sleep apnea is a common disorder which is increasingly implicated in the pathogenesis of cardiovascular disease. Observational data suggest that sleep apnea may play a role in the development of atrial fibrillation (AF), and may even predispose to recurrence of AF following electrical cardioversion (DCCV). Because of biases and confounders inherent to observational studies, we propose a randomized clinical trial to assess the effects of treatment of sleep apnea in subjects with AF treated with DCCV. Following polysomnography, subjects with sleep apnea will be randomized to positive airway pressure (PAP) or usual medical care and followed for up to one year to compare a primary outcome of AF recurrence rate.
1. Age >18 yrs
2. Successful electrical or chemical cardioversion within previous 2 weeks
3. Greater than 2 episodes symptomatic AF in previous 6 months
1. Currently on PAP therapy
2. Moderate to severe pulmonary disease
3. Neurologic impairment (h/o CVA, TIA, neuromuscular disease, diaphragmatic paralysis)
4. Severe cardiac disease (LVEF<40%, greater than mild to moderate valvular disease)
5. Post cardiac surgery AF
6. Congenital heart disease
7. Renal disease (Scr > 2.5)
8. Excessive EtOH use (>2 drinks/day)
9. Anatomically fixed nasal obstruction (severe septal deviation, uncontrolled rhinitis)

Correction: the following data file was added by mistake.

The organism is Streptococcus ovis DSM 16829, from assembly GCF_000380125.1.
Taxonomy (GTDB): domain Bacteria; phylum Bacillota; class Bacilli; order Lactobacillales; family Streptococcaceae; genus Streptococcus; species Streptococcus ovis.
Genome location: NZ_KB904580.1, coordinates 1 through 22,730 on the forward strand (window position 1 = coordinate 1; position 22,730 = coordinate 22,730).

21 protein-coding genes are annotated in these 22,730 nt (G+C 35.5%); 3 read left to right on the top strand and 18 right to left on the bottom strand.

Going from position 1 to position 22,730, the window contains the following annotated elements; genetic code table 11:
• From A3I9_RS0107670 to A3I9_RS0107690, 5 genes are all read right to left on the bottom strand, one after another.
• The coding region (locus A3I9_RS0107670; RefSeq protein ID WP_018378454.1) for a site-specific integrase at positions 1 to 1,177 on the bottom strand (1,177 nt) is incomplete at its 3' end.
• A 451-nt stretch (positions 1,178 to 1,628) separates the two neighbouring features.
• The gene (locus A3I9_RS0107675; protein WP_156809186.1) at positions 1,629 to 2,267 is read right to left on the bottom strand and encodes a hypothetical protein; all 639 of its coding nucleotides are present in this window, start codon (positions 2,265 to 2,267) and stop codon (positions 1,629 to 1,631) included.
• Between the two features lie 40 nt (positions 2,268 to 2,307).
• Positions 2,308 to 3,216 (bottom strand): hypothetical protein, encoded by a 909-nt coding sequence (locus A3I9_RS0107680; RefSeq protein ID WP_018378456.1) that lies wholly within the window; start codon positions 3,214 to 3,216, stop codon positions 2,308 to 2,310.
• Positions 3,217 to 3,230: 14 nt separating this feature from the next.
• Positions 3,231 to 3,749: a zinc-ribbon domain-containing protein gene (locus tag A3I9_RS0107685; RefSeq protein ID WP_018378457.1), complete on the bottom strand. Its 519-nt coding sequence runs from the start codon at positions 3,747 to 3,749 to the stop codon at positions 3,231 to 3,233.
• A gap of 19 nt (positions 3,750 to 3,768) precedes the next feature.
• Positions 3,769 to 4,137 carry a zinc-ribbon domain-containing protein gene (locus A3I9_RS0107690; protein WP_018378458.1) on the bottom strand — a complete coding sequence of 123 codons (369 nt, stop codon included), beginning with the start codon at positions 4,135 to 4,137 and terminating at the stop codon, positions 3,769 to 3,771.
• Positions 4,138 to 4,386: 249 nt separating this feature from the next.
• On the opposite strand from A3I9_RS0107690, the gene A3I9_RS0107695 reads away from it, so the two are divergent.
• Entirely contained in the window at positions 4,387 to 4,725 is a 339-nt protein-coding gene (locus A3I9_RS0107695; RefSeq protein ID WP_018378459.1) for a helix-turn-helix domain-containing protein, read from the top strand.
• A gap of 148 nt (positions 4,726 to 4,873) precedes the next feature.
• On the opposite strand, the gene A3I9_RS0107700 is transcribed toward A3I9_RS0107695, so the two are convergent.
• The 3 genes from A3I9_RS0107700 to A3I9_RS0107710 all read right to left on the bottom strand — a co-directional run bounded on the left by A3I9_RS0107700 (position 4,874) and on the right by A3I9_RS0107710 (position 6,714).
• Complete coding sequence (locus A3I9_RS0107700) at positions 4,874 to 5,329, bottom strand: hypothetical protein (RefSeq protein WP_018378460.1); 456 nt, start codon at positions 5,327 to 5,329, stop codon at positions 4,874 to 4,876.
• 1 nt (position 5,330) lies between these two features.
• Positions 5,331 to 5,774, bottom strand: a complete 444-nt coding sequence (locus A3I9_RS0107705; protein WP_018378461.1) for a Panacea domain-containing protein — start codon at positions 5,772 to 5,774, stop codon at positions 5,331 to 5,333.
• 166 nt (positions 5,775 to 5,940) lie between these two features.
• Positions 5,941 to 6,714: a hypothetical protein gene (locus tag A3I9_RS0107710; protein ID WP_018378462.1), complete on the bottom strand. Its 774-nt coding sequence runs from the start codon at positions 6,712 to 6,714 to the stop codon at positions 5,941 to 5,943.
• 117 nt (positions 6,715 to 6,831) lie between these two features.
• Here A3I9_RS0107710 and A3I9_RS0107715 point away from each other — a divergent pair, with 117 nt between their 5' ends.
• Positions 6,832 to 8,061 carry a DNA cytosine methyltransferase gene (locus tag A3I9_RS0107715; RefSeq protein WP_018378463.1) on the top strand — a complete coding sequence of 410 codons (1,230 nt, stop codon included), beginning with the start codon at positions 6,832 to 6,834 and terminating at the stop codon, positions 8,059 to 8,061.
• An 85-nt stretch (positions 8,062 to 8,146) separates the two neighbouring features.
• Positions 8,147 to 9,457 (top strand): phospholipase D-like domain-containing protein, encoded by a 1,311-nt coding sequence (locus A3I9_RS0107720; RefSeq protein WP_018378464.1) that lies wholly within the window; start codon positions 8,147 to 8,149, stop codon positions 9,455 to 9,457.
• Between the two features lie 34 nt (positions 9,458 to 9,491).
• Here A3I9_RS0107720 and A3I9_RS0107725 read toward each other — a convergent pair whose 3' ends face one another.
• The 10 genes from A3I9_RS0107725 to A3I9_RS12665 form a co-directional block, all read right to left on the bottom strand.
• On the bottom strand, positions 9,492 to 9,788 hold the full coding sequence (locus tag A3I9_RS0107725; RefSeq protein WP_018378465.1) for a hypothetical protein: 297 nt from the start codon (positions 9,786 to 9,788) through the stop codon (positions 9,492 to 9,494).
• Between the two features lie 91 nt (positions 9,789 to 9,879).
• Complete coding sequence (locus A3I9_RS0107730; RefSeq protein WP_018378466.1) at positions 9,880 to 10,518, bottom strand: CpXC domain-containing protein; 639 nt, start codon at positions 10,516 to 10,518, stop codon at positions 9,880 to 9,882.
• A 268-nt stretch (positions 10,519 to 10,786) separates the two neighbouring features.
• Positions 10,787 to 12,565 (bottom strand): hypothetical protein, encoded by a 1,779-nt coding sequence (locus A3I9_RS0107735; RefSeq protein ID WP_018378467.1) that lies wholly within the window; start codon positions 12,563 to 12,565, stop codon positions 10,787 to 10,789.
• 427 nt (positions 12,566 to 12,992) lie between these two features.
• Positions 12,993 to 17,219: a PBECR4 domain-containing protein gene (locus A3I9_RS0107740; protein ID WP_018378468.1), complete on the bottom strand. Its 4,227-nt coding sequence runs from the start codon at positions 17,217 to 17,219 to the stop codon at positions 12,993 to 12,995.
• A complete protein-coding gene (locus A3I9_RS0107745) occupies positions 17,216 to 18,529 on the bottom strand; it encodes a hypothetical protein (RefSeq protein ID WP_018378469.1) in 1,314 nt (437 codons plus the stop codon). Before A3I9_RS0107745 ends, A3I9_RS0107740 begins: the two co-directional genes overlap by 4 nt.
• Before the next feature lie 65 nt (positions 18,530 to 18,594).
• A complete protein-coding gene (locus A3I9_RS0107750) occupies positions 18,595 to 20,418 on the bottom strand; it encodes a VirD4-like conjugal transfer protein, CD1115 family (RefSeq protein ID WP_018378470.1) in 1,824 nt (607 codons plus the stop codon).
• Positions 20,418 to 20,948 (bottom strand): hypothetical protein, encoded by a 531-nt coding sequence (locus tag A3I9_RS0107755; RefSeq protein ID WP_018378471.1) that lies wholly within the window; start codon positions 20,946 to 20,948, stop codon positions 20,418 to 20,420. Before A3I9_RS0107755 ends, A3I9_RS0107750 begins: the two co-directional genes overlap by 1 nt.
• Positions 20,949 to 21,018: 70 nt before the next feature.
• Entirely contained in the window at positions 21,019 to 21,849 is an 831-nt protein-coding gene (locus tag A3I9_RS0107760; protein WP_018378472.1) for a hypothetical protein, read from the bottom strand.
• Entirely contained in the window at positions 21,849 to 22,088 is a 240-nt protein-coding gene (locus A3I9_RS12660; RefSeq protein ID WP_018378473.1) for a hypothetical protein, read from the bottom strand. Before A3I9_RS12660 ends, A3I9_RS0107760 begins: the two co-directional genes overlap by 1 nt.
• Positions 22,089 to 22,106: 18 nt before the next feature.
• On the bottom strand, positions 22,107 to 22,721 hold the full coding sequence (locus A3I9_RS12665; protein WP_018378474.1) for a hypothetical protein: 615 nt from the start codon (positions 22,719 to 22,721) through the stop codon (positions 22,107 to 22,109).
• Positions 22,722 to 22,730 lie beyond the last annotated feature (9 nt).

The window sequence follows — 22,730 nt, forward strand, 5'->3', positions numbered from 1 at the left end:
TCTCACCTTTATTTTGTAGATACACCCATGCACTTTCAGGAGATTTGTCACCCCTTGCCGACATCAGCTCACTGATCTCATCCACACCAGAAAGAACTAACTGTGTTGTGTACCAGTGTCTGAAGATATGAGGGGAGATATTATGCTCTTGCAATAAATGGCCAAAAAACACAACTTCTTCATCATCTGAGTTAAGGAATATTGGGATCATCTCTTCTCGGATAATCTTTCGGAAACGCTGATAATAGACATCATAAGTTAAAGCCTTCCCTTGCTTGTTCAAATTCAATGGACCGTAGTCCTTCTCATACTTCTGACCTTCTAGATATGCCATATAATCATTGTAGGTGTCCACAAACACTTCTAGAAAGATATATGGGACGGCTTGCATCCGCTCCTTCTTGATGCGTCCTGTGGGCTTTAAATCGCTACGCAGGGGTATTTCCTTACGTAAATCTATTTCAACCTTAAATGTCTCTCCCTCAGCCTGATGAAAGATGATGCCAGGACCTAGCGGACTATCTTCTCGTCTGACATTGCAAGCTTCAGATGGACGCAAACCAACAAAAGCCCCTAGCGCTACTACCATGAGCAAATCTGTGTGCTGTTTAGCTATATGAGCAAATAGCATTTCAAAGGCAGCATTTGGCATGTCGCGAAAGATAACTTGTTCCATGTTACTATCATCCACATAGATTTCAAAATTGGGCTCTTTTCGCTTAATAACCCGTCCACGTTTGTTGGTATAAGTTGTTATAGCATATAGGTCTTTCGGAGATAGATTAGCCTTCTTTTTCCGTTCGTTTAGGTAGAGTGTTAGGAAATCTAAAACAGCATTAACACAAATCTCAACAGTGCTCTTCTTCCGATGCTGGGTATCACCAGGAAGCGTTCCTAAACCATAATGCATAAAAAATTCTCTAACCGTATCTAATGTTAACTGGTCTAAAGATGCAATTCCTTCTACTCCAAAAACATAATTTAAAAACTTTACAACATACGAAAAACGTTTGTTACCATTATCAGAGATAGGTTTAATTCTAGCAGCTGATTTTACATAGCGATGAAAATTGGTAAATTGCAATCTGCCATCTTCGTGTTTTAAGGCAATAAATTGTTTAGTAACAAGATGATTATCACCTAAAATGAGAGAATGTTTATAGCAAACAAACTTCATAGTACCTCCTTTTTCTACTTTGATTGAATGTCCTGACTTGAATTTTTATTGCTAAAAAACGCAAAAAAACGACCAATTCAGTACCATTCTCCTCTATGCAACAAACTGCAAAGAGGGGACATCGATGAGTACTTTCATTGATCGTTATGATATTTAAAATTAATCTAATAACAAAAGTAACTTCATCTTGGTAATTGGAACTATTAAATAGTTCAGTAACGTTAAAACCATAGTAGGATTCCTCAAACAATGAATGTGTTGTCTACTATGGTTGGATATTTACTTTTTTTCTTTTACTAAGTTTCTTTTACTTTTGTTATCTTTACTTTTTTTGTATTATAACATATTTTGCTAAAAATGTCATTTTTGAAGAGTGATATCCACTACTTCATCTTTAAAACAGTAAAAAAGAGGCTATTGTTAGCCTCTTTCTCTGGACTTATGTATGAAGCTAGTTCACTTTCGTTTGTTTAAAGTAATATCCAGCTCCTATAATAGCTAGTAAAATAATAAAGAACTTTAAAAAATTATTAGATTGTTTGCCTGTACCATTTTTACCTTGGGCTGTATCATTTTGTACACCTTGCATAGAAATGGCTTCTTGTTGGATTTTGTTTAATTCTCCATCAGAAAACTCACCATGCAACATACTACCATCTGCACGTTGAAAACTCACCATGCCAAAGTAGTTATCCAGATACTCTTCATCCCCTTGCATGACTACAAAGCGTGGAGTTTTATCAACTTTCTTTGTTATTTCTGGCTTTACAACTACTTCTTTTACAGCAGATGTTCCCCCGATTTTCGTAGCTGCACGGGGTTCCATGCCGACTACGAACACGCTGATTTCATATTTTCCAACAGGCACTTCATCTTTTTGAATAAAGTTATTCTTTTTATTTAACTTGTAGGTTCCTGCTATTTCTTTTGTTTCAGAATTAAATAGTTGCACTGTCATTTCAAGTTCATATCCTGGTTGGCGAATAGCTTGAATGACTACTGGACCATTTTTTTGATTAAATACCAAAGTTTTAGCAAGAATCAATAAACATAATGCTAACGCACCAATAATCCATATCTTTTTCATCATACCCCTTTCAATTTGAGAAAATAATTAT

10. History of motor vehicle or occupational accident related to sleepiness.
11. Epworth Sleepiness Scale score >18 (out of maximum score of 24).
We will ask you to complete a short (less than 5 minute) questionnaire to assess your risk for obstructive sleep apnea (OSA). If there is a high likelihood that you have OSA, you will be asked to undergo an overnight sleep study. This will require you to sleep for one night (about 8 PM to 6 AM) in the General Clinical Research Center (GCRC) at Saint Mary?s Hospital.
This sleep study will confirm whether or not you have OSA. If you do not have OSA, the study will end.
If you do have OSA, we will perform some other tests the day after your sleep study:
Participants will be enrolled in this research study for up to one year.
Last updated: 11/07/2012